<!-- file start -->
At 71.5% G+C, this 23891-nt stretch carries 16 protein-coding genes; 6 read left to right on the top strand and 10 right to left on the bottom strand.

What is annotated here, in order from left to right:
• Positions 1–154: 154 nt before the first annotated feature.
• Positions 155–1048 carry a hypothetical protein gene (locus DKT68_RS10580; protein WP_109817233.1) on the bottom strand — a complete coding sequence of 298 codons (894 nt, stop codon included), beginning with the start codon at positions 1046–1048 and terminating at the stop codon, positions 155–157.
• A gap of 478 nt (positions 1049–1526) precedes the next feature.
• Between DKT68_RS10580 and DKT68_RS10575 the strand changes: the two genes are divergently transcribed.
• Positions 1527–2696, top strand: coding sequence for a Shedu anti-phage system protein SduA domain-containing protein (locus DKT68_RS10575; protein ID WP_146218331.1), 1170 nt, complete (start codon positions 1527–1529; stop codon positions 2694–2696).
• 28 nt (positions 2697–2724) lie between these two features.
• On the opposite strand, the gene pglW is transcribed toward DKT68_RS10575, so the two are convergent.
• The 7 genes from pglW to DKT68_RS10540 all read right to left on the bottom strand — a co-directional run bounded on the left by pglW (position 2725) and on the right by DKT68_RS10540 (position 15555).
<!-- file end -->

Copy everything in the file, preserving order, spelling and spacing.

At 71.5% G+C, this 23891-nt stretch carries 16 protein-coding genes; 6 read left to right on the top strand and 10 right to left on the bottom strand.

What is annotated here, in order from left to right:
• Positions 1–154: 154 nt before the first annotated feature.
• Positions 155–1048 carry a hypothetical protein gene (locus DKT68_RS10580; protein WP_109817233.1) on the bottom strand — a complete coding sequence of 298 codons (894 nt, stop codon included), beginning with the start codon at positions 1046–1048 and terminating at the stop codon, positions 155–157.
• A gap of 478 nt (positions 1049–1526) precedes the next feature.
• Between DKT68_RS10580 and DKT68_RS10575 the strand changes: the two genes are divergently transcribed.
• Positions 1527–2696, top strand: coding sequence for a Shedu anti-phage system protein SduA domain-containing protein (locus DKT68_RS10575; protein ID WP_146218331.1), 1170 nt, complete (start codon positions 1527–1529; stop codon positions 2694–2696).
• 28 nt (positions 2697–2724) lie between these two features.
• On the opposite strand, the gene pglW is transcribed toward DKT68_RS10575, so the two are convergent.
• The 7 genes from pglW to DKT68_RS10540 all read right to left on the bottom strand — a co-directional run bounded on the left by pglW (position 2725) and on the right by DKT68_RS10540 (position 15555).